Astronomers Discover a Big Bang fossil by using the powerful twin optical telescopes at the W. M. Keck Observatory on Maunakea, Hawaii, have used the light of a quasar to discover a relic cloud of gas in the distant universe.
Everywhere we look, the gas in the universe is polluted by waste heavy elements from exploding stars,” says Robert. “But this particular cloud seems pristine, unpolluted by stars even 1.5 billion years after the Big Bang.
If it has any heavy elements at all, it must be less than 1/10,000th of the proportion we see in our Sun. This is extremely low; the most compelling explanation is that it’s a true relic of the Big Bang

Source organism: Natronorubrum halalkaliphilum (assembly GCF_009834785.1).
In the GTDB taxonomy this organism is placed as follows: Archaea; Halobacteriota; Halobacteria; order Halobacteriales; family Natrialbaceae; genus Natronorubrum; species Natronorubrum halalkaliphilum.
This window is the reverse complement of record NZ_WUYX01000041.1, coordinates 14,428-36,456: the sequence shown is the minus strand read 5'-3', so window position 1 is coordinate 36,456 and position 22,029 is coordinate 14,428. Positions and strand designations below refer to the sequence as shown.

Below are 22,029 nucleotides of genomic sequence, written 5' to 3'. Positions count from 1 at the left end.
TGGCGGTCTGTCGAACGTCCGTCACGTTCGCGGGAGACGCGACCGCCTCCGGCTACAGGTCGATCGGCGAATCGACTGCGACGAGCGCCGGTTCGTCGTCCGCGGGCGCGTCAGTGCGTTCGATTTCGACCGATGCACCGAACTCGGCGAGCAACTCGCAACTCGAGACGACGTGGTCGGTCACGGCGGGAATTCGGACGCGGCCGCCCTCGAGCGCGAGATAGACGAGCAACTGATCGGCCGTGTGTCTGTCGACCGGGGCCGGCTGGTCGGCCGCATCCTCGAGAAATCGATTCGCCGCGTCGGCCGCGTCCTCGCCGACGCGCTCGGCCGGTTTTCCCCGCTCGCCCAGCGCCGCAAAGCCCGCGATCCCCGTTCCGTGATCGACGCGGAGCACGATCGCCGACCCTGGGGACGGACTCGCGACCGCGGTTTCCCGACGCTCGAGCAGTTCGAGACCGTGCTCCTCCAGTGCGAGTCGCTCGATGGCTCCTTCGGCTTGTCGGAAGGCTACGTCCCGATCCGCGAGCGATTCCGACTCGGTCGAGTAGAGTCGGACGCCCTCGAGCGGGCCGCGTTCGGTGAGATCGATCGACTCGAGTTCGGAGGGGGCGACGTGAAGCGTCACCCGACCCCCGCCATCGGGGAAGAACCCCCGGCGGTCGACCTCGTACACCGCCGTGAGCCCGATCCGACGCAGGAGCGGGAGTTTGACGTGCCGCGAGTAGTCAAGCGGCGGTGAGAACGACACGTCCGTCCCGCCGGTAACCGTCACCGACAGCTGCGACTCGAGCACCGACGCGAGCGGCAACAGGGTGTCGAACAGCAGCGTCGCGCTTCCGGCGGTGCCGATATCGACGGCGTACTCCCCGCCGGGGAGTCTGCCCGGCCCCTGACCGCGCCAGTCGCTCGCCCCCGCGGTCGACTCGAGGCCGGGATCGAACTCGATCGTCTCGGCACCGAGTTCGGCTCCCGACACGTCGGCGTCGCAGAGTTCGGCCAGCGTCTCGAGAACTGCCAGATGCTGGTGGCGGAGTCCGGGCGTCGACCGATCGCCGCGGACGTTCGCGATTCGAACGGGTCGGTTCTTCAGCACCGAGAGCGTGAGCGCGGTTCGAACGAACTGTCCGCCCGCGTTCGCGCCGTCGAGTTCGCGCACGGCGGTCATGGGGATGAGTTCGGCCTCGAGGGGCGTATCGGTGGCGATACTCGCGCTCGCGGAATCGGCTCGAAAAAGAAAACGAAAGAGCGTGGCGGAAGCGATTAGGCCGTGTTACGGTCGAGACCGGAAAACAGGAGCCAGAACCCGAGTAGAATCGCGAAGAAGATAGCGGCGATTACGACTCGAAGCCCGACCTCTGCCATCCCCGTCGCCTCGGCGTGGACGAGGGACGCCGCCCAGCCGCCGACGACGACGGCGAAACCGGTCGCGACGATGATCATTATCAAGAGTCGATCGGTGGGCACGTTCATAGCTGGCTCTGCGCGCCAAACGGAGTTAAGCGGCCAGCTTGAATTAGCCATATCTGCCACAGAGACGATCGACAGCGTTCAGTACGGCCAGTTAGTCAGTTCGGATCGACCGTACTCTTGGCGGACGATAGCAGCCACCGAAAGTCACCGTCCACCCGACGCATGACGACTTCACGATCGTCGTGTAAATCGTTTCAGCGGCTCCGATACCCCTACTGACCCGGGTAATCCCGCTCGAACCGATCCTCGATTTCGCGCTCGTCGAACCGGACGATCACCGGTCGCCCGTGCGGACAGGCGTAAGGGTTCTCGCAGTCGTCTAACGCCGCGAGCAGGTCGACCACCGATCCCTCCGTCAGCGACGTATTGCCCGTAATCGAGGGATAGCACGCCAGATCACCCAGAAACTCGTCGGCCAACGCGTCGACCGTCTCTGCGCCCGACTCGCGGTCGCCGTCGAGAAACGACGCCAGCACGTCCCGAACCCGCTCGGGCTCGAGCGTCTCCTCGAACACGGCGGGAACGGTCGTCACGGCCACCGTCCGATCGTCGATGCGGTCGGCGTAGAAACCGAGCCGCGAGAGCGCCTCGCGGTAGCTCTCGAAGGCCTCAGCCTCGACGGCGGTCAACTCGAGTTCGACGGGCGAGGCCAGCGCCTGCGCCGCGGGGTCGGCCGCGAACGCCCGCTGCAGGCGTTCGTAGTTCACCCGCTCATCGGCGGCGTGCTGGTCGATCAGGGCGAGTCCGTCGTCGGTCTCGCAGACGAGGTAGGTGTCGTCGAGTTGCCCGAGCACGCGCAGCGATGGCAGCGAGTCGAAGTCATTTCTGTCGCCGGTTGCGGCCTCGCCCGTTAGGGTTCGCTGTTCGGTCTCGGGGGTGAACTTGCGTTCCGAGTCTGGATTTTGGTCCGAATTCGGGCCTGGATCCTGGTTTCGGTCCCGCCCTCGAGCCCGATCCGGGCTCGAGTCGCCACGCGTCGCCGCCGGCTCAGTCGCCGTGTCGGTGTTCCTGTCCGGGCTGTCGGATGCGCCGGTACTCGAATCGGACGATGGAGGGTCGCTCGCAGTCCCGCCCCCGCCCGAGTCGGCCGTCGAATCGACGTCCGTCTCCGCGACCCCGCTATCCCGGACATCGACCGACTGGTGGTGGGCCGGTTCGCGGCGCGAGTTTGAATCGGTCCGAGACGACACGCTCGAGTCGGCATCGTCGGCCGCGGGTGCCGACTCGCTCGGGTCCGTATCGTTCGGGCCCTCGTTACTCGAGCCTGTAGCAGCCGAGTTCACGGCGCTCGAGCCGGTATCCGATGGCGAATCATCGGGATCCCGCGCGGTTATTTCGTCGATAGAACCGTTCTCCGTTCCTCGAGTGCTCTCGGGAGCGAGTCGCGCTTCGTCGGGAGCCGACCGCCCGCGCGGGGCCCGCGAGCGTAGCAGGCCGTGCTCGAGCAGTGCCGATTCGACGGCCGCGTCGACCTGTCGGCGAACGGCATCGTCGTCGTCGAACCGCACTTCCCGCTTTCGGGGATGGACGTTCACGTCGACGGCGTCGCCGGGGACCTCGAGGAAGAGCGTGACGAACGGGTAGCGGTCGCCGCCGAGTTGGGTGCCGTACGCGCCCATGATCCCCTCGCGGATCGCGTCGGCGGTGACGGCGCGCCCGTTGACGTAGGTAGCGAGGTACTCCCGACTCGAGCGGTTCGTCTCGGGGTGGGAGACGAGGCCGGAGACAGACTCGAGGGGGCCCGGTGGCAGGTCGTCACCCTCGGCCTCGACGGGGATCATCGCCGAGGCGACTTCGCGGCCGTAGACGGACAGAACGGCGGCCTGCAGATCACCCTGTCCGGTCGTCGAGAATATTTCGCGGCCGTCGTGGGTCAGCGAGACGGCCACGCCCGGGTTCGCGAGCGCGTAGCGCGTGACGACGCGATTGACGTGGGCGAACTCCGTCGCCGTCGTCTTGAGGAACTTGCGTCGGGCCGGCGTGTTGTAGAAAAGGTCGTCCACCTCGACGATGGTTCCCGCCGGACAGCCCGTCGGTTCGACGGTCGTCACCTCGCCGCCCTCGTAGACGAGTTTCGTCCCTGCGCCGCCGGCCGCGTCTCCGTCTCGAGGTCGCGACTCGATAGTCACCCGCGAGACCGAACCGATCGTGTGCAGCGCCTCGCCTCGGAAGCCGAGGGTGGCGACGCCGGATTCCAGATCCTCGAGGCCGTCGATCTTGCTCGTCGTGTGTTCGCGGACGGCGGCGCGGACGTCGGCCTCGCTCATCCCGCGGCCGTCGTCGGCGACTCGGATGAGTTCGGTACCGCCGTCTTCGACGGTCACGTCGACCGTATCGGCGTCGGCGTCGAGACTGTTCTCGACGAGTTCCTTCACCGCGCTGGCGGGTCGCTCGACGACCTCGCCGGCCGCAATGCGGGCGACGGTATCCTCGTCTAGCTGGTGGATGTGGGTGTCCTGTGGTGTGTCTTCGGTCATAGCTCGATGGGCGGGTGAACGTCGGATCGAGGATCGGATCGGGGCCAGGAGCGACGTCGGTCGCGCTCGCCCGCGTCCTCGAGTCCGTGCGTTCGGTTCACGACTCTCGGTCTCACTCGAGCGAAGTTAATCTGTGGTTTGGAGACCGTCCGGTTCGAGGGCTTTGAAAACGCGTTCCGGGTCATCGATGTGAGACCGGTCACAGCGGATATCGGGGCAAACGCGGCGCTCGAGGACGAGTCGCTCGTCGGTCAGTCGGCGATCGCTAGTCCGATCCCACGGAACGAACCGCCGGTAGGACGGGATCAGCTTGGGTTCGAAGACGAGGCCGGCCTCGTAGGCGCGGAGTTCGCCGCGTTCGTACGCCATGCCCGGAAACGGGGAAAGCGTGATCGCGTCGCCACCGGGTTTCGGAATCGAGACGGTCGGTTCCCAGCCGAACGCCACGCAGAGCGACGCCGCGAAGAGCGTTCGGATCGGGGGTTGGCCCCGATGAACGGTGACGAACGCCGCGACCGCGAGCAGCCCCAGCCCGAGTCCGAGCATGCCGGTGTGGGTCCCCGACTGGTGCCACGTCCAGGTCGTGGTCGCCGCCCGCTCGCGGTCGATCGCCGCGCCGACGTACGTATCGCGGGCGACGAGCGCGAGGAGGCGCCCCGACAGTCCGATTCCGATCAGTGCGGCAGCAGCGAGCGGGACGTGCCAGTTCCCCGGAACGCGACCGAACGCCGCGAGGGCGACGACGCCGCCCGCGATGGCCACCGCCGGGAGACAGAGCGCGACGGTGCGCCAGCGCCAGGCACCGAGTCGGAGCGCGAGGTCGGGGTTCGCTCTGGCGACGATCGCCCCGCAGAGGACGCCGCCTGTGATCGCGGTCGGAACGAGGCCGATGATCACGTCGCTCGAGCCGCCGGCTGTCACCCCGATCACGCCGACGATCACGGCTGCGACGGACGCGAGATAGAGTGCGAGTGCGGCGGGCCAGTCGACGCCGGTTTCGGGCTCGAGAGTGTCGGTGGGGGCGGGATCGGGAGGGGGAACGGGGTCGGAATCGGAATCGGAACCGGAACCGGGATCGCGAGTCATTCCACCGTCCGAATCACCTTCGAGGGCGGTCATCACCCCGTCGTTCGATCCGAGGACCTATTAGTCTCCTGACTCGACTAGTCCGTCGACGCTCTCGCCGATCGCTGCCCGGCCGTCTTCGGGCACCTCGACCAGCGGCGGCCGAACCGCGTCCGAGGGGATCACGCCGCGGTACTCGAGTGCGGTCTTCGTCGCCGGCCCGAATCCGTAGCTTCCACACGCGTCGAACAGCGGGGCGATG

We targeted quasars where previous researchers had only seen shadows from hydrogen and not from heavy elements in lower-quality spectra. This allowed us to discover such a rare fossil quickly with the precious time on Keck Observatory’s twin telescopes.
Robert commented in astatement:
This is not the first fossil discovered, previously Astronomers discovered two clouds in 2011 by Michele Fumagalli of Durham University, John O’Meara recently named the new Chief Scientist at Keck Observatory, and J. Xavier Prochaska of the University of California, Santa Cruz. Both Fumagalli and O’Meara are co-authors on the new research.
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